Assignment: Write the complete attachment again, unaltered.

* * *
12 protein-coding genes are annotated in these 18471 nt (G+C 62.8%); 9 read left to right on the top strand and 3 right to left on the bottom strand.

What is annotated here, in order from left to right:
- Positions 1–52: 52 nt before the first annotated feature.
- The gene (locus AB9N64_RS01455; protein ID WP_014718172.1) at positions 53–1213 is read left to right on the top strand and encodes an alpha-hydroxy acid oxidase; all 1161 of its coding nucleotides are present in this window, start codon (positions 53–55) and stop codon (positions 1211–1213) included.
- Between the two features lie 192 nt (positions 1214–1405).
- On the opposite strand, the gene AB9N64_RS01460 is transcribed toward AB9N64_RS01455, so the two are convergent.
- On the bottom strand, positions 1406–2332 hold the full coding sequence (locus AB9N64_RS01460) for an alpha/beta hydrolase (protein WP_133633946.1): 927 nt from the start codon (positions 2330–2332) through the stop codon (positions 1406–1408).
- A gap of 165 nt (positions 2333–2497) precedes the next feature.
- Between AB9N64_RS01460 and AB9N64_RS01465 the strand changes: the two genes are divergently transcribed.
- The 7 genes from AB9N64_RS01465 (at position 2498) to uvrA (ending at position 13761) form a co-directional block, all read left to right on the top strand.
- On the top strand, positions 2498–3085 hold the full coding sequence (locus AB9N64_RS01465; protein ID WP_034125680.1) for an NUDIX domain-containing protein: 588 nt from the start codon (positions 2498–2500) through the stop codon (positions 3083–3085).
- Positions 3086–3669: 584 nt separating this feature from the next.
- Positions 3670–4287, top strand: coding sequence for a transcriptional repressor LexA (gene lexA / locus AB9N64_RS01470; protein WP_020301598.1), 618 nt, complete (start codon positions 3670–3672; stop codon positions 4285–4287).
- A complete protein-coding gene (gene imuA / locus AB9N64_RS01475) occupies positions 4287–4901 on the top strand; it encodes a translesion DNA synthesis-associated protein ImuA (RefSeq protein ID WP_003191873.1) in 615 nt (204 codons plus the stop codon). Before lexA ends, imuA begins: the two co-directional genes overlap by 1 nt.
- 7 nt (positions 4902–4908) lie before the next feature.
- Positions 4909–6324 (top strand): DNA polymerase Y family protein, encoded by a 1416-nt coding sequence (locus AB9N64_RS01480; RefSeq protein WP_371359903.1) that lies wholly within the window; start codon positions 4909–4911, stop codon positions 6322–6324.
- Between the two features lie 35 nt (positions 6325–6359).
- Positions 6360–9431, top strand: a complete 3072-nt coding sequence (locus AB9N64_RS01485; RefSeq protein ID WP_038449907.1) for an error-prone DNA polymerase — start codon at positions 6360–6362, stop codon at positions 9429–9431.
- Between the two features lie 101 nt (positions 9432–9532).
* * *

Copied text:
12 protein-coding genes are annotated in these 18471 nt (G+C 62.8%); 9 read left to right on the top strand and 3 right to left on the bottom strand.

What is annotated here, in order from left to right:
- Positions 1–52: 52 nt before the first annotated feature.
- The gene (locus AB9N64_RS01455; protein ID WP_014718172.1) at positions 53–1213 is read left to right on the top strand and encodes an alpha-hydroxy acid oxidase; all 1161 of its coding nucleotides are present in this window, start codon (positions 53–55) and stop codon (positions 1211–1213) included.
- Between the two features lie 192 nt (positions 1214–1405).
- On the opposite strand, the gene AB9N64_RS01460 is transcribed toward AB9N64_RS01455, so the two are convergent.
- On the bottom strand, positions 1406–2332 hold the full coding sequence (locus AB9N64_RS01460) for an alpha/beta hydrolase (protein WP_133633946.1): 927 nt from the start codon (positions 2330–2332) through the stop codon (positions 1406–1408).
- A gap of 165 nt (positions 2333–2497) precedes the next feature.
- Between AB9N64_RS01460 and AB9N64_RS01465 the strand changes: the two genes are divergently transcribed.
- The 7 genes from AB9N64_RS01465 (at position 2498) to uvrA (ending at position 13761) form a co-directional block, all read left to right on the top strand.
- On the top strand, positions 2498–3085 hold the full coding sequence (locus AB9N64_RS01465; protein ID WP_034125680.1) for an NUDIX domain-containing protein: 588 nt from the start codon (positions 2498–2500) through the stop codon (positions 3083–3085).
- Positions 3086–3669: 584 nt separating this feature from the next.
- Positions 3670–4287, top strand: coding sequence for a transcriptional repressor LexA (gene lexA / locus AB9N64_RS01470; protein WP_020301598.1), 618 nt, complete (start codon positions 3670–3672; stop codon positions 4285–4287).
- A complete protein-coding gene (gene imuA / locus AB9N64_RS01475) occupies positions 4287–4901 on the top strand; it encodes a translesion DNA synthesis-associated protein ImuA (RefSeq protein ID WP_003191873.1) in 615 nt (204 codons plus the stop codon). Before lexA ends, imuA begins: the two co-directional genes overlap by 1 nt.
- 7 nt (positions 4902–4908) lie before the next feature.
- Positions 4909–6324 (top strand): DNA polymerase Y family protein, encoded by a 1416-nt coding sequence (locus AB9N64_RS01480; RefSeq protein WP_371359903.1) that lies wholly within the window; start codon positions 4909–4911, stop codon positions 6322–6324.
- Between the two features lie 35 nt (positions 6325–6359).
- Positions 6360–9431, top strand: a complete 3072-nt coding sequence (locus AB9N64_RS01485; RefSeq protein ID WP_038449907.1) for an error-prone DNA polymerase — start codon at positions 6360–6362, stop codon at positions 9429–9431.
- Between the two features lie 101 nt (positions 9432–9532).